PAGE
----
Thursday, October 8, 2009

Honoré Daumier (1808-1879)

Honoré Daumier, the master of caricature whose many works offer commentary on social and political life in France in the 19th century, was born in Marseilles as a son of a glazier. Artisan, bohemian, poor and rootless, from his youth Daumier did not fit into any particular social class or political group. After training under the academic painter Alexandre Lenoir, Daumier became an apprentice to the lithographer and publisher Zepherin Belliard. Inspired by Lenoir's collection of portraits of dramatic and diverse facial expressions, Daumier first started drawing caricatures, of which the earliest were published in an illustrated newspaper in 1830. That year, together with the political crisis in France and the personal family crisis of his father's mental illness, Daumier's caricatures became the family's only source of income. Between 1830 and 1870, under the pressure of constant production, Daumier created nearly four thousand lithographs and a thousand wood engravings. His work set the standard by which all other caricature was judged, influencing other caricaturists, artists, and writers, as well as helping to shape the political opinion of the nation. During Daumier's lifetime the political constitution of France changed completely six times. For the most part, he criticized the status quo from a personal stance as a cynical but egalitarian republican.

An absorbing subject and What a delightful reading!!, 1836

Daumier displays his virtuoso talent in recording facial and bodily expressions of ordinary folk at an ordinary activity: reading. At the time, he participated in a magazine publisher for the writings of Lavater and gall on human physiognomy and the assessment of character and mental states based on outward form. These prints reveal Daumier's most characteristic treatment of human features: his amazing distortions of the facial mask. It is interesting to note how his comic disproportions are not prohibited by any essential relation of bone and muscle. Daumier's odd faces are not a defiance of structural facts of the human skull, but beautiful expressive exploitations of the face. Through his ingenious and intelligent exaggeration of a facial expression, Daumier shows the myseterious physical effect produced in us by boredome in a man yawning. The drawing of a man having a meal while reading a book caught my attention as the comic exaggerations caused me to burst into laughter. But I soon found myself puzzling over the reason why we should find the misfortunes of others so funny, as we surely must do in the case of the eager reader pouring water onto his food instead of into his glass. I found these two drawings very intriguing despite the seemingly unexciting nature of the subject matter. The unusual choice of the subject matter with his clever humor left me unexpectedly in awe.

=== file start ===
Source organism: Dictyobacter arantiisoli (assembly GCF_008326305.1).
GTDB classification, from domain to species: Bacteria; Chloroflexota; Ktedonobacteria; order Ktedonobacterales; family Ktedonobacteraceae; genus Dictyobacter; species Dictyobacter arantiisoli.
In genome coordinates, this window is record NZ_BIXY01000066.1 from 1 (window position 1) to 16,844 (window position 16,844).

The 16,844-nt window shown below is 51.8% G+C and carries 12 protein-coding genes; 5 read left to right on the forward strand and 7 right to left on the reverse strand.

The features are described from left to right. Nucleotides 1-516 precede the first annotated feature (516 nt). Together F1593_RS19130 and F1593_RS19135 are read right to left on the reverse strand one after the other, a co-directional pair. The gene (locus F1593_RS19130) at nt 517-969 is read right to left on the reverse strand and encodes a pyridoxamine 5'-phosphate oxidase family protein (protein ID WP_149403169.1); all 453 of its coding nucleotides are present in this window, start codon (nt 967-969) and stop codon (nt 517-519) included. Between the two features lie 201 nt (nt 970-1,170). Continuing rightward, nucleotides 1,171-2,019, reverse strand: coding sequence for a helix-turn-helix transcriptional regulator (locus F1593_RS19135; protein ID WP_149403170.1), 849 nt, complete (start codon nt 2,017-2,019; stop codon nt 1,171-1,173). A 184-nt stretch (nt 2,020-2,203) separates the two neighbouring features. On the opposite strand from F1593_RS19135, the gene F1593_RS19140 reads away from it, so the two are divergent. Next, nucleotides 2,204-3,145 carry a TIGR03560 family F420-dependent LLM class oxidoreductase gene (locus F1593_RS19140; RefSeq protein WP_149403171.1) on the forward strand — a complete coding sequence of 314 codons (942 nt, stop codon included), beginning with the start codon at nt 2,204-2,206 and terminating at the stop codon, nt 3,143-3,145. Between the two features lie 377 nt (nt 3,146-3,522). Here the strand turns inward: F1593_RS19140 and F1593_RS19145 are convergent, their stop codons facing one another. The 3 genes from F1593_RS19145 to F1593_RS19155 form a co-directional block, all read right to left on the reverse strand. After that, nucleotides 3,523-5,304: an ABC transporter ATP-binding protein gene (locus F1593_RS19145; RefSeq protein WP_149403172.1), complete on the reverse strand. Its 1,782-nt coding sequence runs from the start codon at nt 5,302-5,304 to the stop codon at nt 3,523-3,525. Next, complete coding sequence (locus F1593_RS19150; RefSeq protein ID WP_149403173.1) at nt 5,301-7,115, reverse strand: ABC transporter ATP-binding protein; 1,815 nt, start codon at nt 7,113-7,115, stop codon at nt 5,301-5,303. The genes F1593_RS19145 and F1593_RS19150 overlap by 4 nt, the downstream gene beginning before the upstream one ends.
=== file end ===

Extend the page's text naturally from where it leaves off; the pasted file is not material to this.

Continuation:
Rue Transnonain, 1834

Celebrated as the greatest work of art to come from his crayon, this piece portrays Daumier's anger in response to an atrocity committed by Louis-Phillipe's troops. When the republican workers in Paris rose against the government's imposition of a ban on the right of assembly, the government swarmed in to dismantle the barricades built by working class Parisians. After hearing a gun shot firing from a house on the street, the troops stormed in and killed most of the residents, of whom were mostly old men, women and children. This print is of a exquisite finish, with the richest effects of illumination and "color." The treatment of the face reveals Daumier's gift of expressive lines. This work caught my attention because although this piece could scarcely be called caricature, the deadly silence that followed the violence is still very much powerfully captured without the exaggerated features.

Whether serious or comic, Daumier succeeds in his attempts to express essential character and universal emotions.

Farwell, Beatrice. The Charged Image. Santa Barbara: Santa Barbara Museum of Art, 1989. Print.

Daumier, Honore. Rue Transnonain. 1834. Lithograph on paper. The Charged Image. Farwell, Beatrice. California: Santa Barbara Museum of Art, 1989. 57. Print.

Daumier, Honore. An absorbing subject. 1836. Lithograph on paper. The Charged Image. Farwell, Beatrice. California: Santa Barbara Museum of Art, 1989. 58. Print.

Daumier, Honore. What a delightful reading!!. 1836. Lithograph on paper. The Charged Image. Farwell, Beatrice. California: Santa Barbara Museum of Art, 1989. 58. Print.

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